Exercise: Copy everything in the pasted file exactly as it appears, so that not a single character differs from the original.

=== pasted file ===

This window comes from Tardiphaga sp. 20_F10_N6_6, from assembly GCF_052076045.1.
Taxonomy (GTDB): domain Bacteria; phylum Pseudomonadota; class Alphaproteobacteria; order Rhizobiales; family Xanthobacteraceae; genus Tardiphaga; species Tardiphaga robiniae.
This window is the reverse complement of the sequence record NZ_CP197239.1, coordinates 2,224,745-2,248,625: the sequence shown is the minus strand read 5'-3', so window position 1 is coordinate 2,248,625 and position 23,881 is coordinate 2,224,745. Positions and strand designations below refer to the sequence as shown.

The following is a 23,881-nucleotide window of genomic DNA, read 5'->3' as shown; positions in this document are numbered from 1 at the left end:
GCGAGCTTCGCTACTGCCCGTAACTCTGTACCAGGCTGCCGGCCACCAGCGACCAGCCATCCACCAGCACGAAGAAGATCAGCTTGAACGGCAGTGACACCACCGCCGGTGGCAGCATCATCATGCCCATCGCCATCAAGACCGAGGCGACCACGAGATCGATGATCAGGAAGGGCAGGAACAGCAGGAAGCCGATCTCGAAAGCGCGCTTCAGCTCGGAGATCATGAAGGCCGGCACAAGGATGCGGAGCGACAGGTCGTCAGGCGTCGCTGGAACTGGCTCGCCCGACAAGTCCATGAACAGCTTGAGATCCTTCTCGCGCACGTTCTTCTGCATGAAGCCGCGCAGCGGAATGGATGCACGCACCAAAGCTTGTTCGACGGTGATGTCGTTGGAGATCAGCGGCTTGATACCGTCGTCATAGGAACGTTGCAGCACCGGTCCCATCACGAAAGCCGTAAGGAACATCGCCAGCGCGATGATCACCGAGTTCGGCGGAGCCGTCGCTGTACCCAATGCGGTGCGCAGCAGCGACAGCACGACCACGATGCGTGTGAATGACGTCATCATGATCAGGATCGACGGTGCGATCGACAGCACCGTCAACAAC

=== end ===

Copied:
This window comes from Tardiphaga sp. 20_F10_N6_6, from assembly GCF_052076045.1.
Taxonomy (GTDB): domain Bacteria; phylum Pseudomonadota; class Alphaproteobacteria; order Rhizobiales; family Xanthobacteraceae; genus Tardiphaga; species Tardiphaga robiniae.
This window is the reverse complement of the sequence record NZ_CP197239.1, coordinates 2,224,745-2,248,625: the sequence shown is the minus strand read 5'-3', so window position 1 is coordinate 2,248,625 and position 23,881 is coordinate 2,224,745. Positions and strand designations below refer to the sequence as shown.

The following is a 23,881-nucleotide window of genomic DNA, read 5'->3' as shown; positions in this document are numbered from 1 at the left end:
GCGAGCTTCGCTACTGCCCGTAACTCTGTACCAGGCTGCCGGCCACCAGCGACCAGCCATCCACCAGCACGAAGAAGATCAGCTTGAACGGCAGTGACACCACCGCCGGTGGCAGCATCATCATGCCCATCGCCATCAAGACCGAGGCGACCACGAGATCGATGATCAGGAAGGGCAGGAACAGCAGGAAGCCGATCTCGAAAGCGCGCTTCAGCTCGGAGATCATGAAGGCCGGCACAAGGATGCGGAGCGACAGGTCGTCAGGCGTCGCTGGAACTGGCTCGCCCGACAAGTCCATGAACAGCTTGAGATCCTTCTCGCGCACGTTCTTCTGCATGAAGCCGCGCAGCGGAATGGATGCACGCACCAAAGCTTGTTCGACGGTGATGTCGTTGGAGATCAGCGGCTTGATACCGTCGTCATAGGAACGTTGCAGCACCGGTCCCATCACGAAAGCCGTAAGGAACATCGCCAGCGCGATGATCACCGAGTTCGGCGGAGCCGTCGCTGTACCCAATGCGGTGCGCAGCAGCGACAGCACGACCACGATGCGTGTGAATGACGTCATCATGATCAGGATCGACGGTGCGATCGACAGCACCGTCAACAAC